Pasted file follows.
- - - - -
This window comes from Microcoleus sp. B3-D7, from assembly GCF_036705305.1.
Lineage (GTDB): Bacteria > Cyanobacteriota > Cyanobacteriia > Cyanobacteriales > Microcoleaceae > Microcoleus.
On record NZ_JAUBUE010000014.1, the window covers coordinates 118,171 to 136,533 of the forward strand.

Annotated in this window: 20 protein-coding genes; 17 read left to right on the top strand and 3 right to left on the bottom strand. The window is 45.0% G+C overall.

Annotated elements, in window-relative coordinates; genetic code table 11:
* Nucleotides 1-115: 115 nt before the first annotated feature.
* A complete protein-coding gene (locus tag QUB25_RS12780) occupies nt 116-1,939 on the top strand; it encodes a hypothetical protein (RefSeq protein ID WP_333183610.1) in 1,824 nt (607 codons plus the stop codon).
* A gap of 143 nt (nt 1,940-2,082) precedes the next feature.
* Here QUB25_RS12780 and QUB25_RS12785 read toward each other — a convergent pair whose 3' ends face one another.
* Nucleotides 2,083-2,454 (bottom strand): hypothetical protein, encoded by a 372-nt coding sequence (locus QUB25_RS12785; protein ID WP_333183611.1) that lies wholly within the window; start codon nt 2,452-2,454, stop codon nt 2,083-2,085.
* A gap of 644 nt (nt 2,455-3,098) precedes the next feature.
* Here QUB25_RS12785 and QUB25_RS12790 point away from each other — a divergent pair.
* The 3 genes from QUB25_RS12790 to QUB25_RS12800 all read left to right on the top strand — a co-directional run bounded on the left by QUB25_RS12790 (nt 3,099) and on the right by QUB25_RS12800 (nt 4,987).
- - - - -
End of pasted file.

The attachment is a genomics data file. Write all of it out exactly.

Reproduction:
This window comes from Microcoleus sp. B3-D7, from assembly GCF_036705305.1.
Lineage (GTDB): Bacteria > Cyanobacteriota > Cyanobacteriia > Cyanobacteriales > Microcoleaceae > Microcoleus.
On record NZ_JAUBUE010000014.1, the window covers coordinates 118,171 to 136,533 of the forward strand.

Annotated in this window: 20 protein-coding genes; 17 read left to right on the top strand and 3 right to left on the bottom strand. The window is 45.0% G+C overall.

Annotated elements, in window-relative coordinates; genetic code table 11:
* Nucleotides 1-115: 115 nt before the first annotated feature.
* A complete protein-coding gene (locus tag QUB25_RS12780) occupies nt 116-1,939 on the top strand; it encodes a hypothetical protein (RefSeq protein ID WP_333183610.1) in 1,824 nt (607 codons plus the stop codon).
* A gap of 143 nt (nt 1,940-2,082) precedes the next feature.
* Here QUB25_RS12780 and QUB25_RS12785 read toward each other — a convergent pair whose 3' ends face one another.
* Nucleotides 2,083-2,454 (bottom strand): hypothetical protein, encoded by a 372-nt coding sequence (locus QUB25_RS12785; protein ID WP_333183611.1) that lies wholly within the window; start codon nt 2,452-2,454, stop codon nt 2,083-2,085.
* A gap of 644 nt (nt 2,455-3,098) precedes the next feature.
* Here QUB25_RS12785 and QUB25_RS12790 point away from each other — a divergent pair.
* The 3 genes from QUB25_RS12790 to QUB25_RS12800 all read left to right on the top strand — a co-directional run bounded on the left by QUB25_RS12790 (nt 3,099) and on the right by QUB25_RS12800 (nt 4,987).